The Artist Project: Catherine Opie on Louis XIV’s bedroom

The fine-art photographer believes the Met’s period room dedicated to the Sun King works as a history portrait
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Catherine Opie. Photo by Jackie Neale/Kathryn Hurni © The Met © Catherine Opie, Courtesy Regen Projects, Los Angeles and Lehmann Maupin, New York & Hong Kong
Catherine Opie. Photo by Jackie Neale/Kathryn Hurni © The Met © Catherine Opie, Courtesy Regen Projects, Los Angeles and Lehmann Maupin, New York & Hong Kong

Like many Americans, the artist Catherine Opie first came across the Metropolitan Museum not by climbing its stone steps on Fifth Avenue, but through the pages of a popular children’s book.

"When I was nine years old, I read a book by E. L. Konigsburg called The Mixed Up Files of Mrs. Basil E. Frankweiler,” explains Opie in our new publication, The Artist Project.  “In the book the main character, Claudia, runs away from home to The Met. Being this kid in the Midwest, what caught my attention was this idea that there was a place of imagination that you could explore.”

 

Bed Valances and Side Curtains, ca. 1700, French.  © Catherine Opie, Courtesy Regen Projects, Los Angeles and Lehmann Maupin, New York & Hong Kong
Bed Valances and Side Curtains, ca. 1700, French. © Catherine Opie, Courtesy Regen Projects, Los Angeles and Lehmann Maupin, New York & Hong Kong

Even today, Opie can appreciate the childhood urge to camp out in the Met, especially when presented with so sumptuous a setting as the museum’s period recreation of Louis XIV’s bedroom. However, Opie, who photographed the late Elizabeth Taylor’s Bel Air home for her project 700 Nimes Road, understands how an interior can capture a person.

“The room is not just a bedroom, it’s also a portrait,” explains the fine-art photographer. “It’s a portrait of multiple histories in relation to Louis XIV. This room tells a story about that period of time, with this opulence and wealth, and notions of what is valuable or what needs to be seen. For example, in one part of the room, incredible wine-pouring vessels depict mythological scenes, with serpents and a beheading.”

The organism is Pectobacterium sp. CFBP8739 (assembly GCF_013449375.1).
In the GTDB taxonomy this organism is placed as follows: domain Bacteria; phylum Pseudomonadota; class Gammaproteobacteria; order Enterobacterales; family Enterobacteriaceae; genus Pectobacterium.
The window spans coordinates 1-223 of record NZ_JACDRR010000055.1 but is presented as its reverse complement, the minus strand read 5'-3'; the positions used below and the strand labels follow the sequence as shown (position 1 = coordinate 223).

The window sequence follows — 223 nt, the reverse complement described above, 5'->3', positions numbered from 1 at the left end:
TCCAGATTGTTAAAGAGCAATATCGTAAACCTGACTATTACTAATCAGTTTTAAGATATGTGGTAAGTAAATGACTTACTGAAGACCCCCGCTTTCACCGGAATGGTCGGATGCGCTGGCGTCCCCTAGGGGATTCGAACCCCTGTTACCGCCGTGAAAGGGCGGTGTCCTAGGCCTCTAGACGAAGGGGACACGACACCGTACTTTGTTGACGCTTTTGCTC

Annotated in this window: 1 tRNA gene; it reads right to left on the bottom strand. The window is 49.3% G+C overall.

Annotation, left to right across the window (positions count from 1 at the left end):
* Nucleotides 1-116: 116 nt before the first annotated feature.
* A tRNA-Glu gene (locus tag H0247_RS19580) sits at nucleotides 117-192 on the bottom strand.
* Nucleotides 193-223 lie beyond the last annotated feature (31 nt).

Pair of Wine Jugs, ca. 1680 © Catherine Opie, Courtesy Regen Projects, Los Angeles and Lehmann Maupin, New York & Hong Kong
Pair of Wine Jugs, ca. 1680 © Catherine Opie, Courtesy Regen Projects, Los Angeles and Lehmann Maupin, New York & Hong Kong

“Think of the privilege one had in owning these objects, which took a really long time to make,” she goes on. “Things are gilded, they’re inlaid, they have craft in them. Craft is a bad word in the art world right now - you don’t want to talk about craft. I actually value that I have really tried to master my medium."

 

Catherine Opie, Self-Portrait/Nursing, 2004. © Catherine Opie, Courtesy Regen Projects, Los Angeles and Lehmann Maupin, New York & Hong Kong
Catherine Opie, Self-Portrait/Nursing, 2004. © Catherine Opie, Courtesy Regen Projects, Los Angeles and Lehmann Maupin, New York & Hong Kong

"The sixteenth and seventeenth centuries have always had a voice within my work, and I long for this time period because of the slowness of the handmade. Even though I make photographs and the hand isn’t necessarily apparent in photography in the same way that it is in sculpture, painting, or other mediums, it’s in what I choose to look at and how I frame it. Much like this room, the specific moment you decide to describe in a photograph is also a kind of a stage.”

 

The Artist Project

To find out more about the classic works that inspire contemporary artists, order a copy of The Artist Project here.

 


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